If there is one nation that has gradually been in the ascendancy, it is Vietnam. There were very few countries who managed to post a positive GDP growth during the depths of the pandemic and Vietnam was only one in Southeast Asia to achieve this feat. It showed a growth of 2.91% in 2020, despite a series of lockdowns. In fact, in the last quarter of 2020, the country saw a growth of 4.48%.
There were two reasons for it:
But what has made these deals with these countries possible?
The story starts right after the war with the US. The country decided to change its policy once the two parts of the country merged. In the 1980s, it was called the open door policy. As part of this, Vietnam abandoned its socialist approach of relying on an agrarian economy and small industry in favour of heavy industry. This liberalization extended late into the 1990s when it created special export zones for manufacturing of export quality products. The liberalization of the country has since been managed by the state.
Similarity between China and Vietnam
This state managed liberalization is similar to one of Vietnam’s trading partners: China. Since the war, the Vietnamese, it seems, have been looking to China for lessons on governance and growth. As China gains prominence in global conversation, the more the belief in Vietnam that the model works.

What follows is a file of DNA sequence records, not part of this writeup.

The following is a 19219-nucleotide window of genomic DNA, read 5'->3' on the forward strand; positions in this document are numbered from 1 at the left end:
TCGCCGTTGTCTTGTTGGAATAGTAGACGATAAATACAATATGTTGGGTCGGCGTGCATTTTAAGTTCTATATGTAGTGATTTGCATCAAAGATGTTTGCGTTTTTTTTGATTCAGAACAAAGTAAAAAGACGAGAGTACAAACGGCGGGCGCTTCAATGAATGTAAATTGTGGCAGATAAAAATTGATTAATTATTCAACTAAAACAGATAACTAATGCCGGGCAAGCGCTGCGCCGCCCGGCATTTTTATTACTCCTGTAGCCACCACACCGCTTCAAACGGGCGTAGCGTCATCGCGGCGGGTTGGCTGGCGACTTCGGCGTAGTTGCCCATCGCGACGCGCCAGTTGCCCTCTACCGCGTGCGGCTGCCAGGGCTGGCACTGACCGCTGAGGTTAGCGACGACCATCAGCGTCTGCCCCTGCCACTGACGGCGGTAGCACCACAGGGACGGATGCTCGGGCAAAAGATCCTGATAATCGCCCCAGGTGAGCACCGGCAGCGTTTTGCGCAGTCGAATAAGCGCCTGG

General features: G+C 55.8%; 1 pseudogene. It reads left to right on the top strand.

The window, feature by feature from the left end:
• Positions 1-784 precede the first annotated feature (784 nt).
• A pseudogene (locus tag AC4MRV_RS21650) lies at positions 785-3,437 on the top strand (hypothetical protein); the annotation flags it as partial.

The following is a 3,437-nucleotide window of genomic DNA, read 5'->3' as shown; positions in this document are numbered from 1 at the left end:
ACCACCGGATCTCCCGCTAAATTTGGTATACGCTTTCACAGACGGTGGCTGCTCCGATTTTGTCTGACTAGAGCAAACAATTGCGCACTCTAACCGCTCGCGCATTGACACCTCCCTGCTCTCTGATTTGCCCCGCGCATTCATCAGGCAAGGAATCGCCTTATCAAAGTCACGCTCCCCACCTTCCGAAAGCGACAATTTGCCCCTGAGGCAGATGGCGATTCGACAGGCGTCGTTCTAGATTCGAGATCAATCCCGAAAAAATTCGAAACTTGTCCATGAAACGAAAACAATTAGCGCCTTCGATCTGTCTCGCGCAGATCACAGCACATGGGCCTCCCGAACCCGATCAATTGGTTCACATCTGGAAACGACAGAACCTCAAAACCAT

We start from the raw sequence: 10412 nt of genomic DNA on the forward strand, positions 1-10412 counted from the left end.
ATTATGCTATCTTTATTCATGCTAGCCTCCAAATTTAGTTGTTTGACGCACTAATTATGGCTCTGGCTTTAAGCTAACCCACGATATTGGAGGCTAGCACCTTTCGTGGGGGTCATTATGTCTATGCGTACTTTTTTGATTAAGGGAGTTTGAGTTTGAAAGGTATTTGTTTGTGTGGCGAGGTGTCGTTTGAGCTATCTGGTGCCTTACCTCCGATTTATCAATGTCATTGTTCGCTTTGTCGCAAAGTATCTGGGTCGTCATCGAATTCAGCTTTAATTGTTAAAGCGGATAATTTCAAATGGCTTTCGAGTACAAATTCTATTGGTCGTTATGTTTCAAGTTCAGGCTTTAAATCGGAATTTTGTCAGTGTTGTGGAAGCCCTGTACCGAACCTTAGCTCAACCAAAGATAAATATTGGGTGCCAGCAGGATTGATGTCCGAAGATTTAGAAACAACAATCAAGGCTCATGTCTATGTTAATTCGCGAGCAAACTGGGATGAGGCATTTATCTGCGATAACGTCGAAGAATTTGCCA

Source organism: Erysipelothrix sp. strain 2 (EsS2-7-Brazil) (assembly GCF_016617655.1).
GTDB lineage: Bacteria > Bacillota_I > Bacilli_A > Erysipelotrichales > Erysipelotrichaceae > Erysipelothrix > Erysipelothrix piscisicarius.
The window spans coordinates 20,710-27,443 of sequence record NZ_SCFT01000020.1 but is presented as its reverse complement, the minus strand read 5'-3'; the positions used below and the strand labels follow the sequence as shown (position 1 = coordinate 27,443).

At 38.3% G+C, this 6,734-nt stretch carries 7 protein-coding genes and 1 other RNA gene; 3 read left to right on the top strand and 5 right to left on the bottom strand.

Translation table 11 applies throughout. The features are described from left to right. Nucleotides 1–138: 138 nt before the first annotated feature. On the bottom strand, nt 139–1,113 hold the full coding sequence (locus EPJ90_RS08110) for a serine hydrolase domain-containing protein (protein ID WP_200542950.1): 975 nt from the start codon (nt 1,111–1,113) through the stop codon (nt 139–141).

What works for Vietnam is the availability of cheap and hard-working labour. According to a 2019 report, an average work week in Vietnam was about 48 hours. Though there is a push to decrease that to 40 hours. For context, developed nationals such as Australia are pushing their work weeks down to 35 hours. This has made Vietnam an attractive destination for manufacturing industries, where a larger volume of products can be churned out when compared to other major countries.
This has made understanding Vietnam easier for big investors because the parallels to China are easier to draw, which has triggered large investment into the country.
During the pandemic, some countries have made plans to move away from China.
In January 2021, a unit of Taiwan’s Foxconn Technology, a key Apple supplier, decided to invest $270 million in Vietnam. This was part of a plan to move some iPad and MacBook assembly from China to Vietnam. Meanwhile, US chipmaker Intel is increasing its investment in Vietnam to $1.5 billion. However, Vietnam is nowhere close to replacing China. Afterall, the Asian powerhouse has a 15-year head start on its smaller neighbour.
How does this translate?
The similarity in the two countries and controlled liberalization has led to a massive influx of large technology companies into the country. Ride hailing unicorn, Grab, recorded over 300 million rides in 2019 and over 60 million in 2020. The pandemic played spoilsport but the sector is set to be valued at over $4 billion by 2024. Ecommerce, too, has been valued at over $11 billion, which was just about 5% of the total retail market. There seems to be a growing enthusiasm for the way Vietnam matures into one of Asia’s leading powerhouses.
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